It was on the plane, the first time I’d had only myself for company in the last two weeks, that I had time to reflect on the visit. This was the first time in my life that I had truly been in charge and ultimately responsible. It had been daunting, but I had done it. I could do it again. It was through this experience that I learned to have confidence in myself, in my abilities, in my judgment and in my own self-worth. With each new visit, I learned new lessons, faced new challenges and continued to grow that confidence.
While I learned a great deal about people, met incredible women, traveled the country and had an amazing time, it is what I learned about myself that made the experience invaluable. Whether consultants go on to work in higher education, become lawyers, become executives or any other career you can imagine, it’s the confidence we learned to have in ourselves, and in our judgment, that gives us the strength to succeed.
Transitioning from college to the “real world” is hard. You wonder if you’re really ready. You wonder what the world will throw at you and if you can handle it. For me, taking a year to learn about myself was what I needed to walk through those law school doors confident that, no matter what, I would be able to make my way in the world.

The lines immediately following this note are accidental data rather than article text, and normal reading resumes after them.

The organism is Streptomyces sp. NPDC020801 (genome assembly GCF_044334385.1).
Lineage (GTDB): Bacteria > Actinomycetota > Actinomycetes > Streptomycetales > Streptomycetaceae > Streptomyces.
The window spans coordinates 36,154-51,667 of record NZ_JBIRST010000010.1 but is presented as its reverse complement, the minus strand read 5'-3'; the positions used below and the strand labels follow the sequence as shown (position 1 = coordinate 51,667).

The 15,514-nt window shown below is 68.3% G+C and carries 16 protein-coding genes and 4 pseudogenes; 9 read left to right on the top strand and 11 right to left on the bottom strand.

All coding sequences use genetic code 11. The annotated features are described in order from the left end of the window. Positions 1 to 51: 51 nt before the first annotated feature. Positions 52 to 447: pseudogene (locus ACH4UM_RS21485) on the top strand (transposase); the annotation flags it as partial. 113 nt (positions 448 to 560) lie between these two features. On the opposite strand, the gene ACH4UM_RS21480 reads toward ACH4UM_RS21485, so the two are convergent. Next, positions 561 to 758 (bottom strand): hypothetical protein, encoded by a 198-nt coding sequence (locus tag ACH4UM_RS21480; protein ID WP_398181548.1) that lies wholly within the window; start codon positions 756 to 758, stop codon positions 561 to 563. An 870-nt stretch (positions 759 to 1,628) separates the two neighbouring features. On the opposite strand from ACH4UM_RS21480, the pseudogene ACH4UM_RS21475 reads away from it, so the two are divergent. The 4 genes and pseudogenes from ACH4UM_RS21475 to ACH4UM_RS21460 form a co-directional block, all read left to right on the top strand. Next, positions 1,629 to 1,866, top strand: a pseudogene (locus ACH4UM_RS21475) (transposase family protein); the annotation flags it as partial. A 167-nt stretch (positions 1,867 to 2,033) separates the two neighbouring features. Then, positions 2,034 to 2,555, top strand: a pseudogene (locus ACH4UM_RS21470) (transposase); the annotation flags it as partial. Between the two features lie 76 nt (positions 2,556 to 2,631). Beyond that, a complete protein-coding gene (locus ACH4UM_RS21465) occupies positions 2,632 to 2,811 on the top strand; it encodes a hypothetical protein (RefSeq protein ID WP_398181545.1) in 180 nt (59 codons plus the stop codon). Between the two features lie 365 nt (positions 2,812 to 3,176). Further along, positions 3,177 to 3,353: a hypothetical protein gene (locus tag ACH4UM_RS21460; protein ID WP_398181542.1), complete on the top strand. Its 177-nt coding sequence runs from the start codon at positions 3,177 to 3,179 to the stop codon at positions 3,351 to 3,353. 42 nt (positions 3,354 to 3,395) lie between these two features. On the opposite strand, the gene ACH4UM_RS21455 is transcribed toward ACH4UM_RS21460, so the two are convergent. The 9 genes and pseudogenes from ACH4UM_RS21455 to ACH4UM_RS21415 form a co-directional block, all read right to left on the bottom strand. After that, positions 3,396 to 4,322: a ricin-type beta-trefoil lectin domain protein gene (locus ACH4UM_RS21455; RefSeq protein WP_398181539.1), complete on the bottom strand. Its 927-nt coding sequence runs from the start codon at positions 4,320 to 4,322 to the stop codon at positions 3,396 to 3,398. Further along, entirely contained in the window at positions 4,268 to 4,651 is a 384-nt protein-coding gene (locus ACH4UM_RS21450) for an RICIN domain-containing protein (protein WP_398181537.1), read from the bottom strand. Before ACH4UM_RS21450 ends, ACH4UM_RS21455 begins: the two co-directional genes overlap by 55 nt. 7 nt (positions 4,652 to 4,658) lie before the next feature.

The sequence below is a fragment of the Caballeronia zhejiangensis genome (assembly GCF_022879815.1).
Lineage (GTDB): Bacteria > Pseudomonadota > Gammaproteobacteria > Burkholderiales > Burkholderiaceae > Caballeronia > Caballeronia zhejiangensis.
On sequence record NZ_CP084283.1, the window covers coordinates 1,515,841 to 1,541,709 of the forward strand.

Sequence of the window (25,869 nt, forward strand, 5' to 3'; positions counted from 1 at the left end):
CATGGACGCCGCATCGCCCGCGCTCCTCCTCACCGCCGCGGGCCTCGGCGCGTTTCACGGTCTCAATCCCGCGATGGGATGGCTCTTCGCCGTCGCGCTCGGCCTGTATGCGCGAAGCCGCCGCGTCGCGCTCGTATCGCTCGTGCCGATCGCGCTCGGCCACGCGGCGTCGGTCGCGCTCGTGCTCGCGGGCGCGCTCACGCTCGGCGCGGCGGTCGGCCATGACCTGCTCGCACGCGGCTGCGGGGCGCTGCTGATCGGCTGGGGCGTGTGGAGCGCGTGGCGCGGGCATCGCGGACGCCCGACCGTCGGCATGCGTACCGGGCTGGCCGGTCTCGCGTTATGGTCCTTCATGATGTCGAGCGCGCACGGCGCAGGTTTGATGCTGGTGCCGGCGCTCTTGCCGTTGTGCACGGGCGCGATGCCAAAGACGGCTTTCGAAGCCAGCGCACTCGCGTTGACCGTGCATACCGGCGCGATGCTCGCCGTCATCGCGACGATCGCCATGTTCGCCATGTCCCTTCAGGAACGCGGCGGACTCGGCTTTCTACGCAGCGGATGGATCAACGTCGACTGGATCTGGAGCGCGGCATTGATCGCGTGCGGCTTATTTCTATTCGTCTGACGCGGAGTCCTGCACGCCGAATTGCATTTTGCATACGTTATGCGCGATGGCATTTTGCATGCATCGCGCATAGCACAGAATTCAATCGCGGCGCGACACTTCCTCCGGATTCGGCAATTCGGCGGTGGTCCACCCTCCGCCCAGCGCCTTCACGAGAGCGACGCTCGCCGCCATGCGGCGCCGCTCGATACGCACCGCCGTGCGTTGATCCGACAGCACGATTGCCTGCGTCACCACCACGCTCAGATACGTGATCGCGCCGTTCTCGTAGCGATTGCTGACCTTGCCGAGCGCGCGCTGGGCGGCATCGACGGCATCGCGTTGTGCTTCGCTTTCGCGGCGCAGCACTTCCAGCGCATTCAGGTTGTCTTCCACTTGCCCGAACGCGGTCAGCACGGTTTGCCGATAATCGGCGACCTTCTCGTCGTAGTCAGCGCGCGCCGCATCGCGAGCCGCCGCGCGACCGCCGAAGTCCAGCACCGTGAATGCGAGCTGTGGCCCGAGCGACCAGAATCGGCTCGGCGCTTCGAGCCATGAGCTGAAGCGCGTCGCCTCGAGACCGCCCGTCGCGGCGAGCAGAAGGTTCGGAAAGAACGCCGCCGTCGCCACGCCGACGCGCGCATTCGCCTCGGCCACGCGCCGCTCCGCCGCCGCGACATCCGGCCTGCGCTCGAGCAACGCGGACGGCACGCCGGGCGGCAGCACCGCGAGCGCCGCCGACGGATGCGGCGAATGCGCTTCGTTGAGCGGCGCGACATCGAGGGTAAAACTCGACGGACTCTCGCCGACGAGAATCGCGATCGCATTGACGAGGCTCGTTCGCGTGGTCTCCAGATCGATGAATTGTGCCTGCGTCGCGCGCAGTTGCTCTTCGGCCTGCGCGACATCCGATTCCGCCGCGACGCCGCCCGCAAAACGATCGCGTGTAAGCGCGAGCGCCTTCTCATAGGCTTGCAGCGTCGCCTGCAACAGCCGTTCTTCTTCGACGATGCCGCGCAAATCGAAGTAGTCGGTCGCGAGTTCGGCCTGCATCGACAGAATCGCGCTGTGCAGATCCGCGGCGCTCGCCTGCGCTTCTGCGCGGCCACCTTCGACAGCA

And of course, I had the time of my life.
By: Jennifer Daurora
Delta, Allegheny College
National Vice President; Foundation Trustee
On a cold January day in 1996, I celebrated with 22 of the most amazing young women I could have ever hoped to know as a freshman at Allegheny College. We didn’t realize it at the time, but each of us was destined to do amazing things to make this world a better place.
It’s funny now when I think back to our lives during college. Whether it was studying to pass organic chemistry or trying to finish that 25-page paper, did we have any inkling of the women we were about to become? The clues were all around us. It’s that spark you see in someone that you can’t quite put into words, but you know her and you know that she is someone special. This is how I felt then about the women I joined Alpha Chi Omega with back in 1996. To this day I am still amazed by the women we have become.